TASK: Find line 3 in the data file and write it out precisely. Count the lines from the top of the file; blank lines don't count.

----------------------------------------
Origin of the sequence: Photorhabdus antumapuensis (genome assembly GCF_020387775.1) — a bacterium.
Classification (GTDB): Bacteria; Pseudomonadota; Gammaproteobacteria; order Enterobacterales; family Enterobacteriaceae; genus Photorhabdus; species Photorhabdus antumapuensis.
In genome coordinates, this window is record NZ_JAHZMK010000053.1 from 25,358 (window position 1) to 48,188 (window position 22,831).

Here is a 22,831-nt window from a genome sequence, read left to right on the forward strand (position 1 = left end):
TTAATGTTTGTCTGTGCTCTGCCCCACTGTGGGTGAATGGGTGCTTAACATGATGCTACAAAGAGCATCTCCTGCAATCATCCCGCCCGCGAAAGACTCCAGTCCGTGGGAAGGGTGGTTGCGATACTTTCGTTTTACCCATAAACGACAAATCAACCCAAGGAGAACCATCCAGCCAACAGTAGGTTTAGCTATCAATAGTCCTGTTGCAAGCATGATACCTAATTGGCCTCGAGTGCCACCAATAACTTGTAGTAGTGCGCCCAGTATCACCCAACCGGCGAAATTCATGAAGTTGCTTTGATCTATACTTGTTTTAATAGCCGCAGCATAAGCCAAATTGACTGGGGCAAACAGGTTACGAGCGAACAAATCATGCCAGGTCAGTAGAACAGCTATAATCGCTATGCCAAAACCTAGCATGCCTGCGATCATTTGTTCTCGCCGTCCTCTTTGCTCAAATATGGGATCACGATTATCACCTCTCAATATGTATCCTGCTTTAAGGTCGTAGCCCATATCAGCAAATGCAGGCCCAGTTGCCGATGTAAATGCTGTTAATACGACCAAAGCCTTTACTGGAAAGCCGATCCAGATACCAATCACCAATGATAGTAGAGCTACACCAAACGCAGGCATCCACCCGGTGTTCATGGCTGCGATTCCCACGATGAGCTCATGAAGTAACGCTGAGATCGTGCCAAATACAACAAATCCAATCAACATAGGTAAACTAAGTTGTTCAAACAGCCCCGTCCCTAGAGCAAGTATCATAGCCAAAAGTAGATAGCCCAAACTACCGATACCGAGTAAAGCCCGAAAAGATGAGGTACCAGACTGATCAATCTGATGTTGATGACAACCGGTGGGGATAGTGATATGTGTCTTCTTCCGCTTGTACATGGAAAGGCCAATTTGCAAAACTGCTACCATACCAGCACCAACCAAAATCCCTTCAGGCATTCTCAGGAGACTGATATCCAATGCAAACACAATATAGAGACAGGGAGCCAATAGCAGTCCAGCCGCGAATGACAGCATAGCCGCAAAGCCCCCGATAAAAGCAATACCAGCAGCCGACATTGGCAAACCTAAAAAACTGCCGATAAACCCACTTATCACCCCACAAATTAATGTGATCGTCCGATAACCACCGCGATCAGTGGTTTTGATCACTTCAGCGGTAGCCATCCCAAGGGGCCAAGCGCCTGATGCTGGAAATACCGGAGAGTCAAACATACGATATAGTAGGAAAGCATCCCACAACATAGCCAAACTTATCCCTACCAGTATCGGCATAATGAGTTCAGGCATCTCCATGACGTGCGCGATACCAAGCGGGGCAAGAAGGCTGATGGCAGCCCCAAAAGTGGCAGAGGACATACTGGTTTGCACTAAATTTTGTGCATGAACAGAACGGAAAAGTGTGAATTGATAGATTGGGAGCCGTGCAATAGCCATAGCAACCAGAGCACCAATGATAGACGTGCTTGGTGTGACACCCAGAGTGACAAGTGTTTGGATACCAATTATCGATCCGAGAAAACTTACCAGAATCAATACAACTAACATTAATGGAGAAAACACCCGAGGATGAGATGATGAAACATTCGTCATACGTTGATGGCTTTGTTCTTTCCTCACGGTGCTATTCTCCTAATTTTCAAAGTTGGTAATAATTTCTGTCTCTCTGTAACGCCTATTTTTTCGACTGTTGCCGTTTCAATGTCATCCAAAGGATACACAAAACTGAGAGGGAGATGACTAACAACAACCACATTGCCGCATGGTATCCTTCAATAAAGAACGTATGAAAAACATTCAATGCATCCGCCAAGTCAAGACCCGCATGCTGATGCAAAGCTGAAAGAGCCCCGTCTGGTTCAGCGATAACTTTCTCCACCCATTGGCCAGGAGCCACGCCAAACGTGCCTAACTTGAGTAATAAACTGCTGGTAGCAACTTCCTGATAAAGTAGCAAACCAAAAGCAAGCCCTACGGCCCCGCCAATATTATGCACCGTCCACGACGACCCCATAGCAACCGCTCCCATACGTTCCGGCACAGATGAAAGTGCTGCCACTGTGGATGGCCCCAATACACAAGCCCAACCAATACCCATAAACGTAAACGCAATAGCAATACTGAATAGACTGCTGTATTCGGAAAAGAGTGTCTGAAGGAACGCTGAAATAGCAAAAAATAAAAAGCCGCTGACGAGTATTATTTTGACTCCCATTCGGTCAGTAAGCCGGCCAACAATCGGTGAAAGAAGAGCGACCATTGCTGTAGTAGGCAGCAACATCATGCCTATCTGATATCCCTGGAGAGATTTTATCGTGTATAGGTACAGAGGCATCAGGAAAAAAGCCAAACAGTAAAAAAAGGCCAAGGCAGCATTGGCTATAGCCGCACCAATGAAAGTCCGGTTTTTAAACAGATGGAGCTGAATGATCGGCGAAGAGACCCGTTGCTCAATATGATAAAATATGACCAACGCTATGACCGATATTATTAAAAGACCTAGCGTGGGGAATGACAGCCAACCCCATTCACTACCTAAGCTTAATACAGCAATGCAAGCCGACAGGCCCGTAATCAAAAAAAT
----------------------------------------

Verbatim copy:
In genome coordinates, this window is record NZ_JAHZMK010000053.1 from 25,358 (window position 1) to 48,188 (window position 22,831).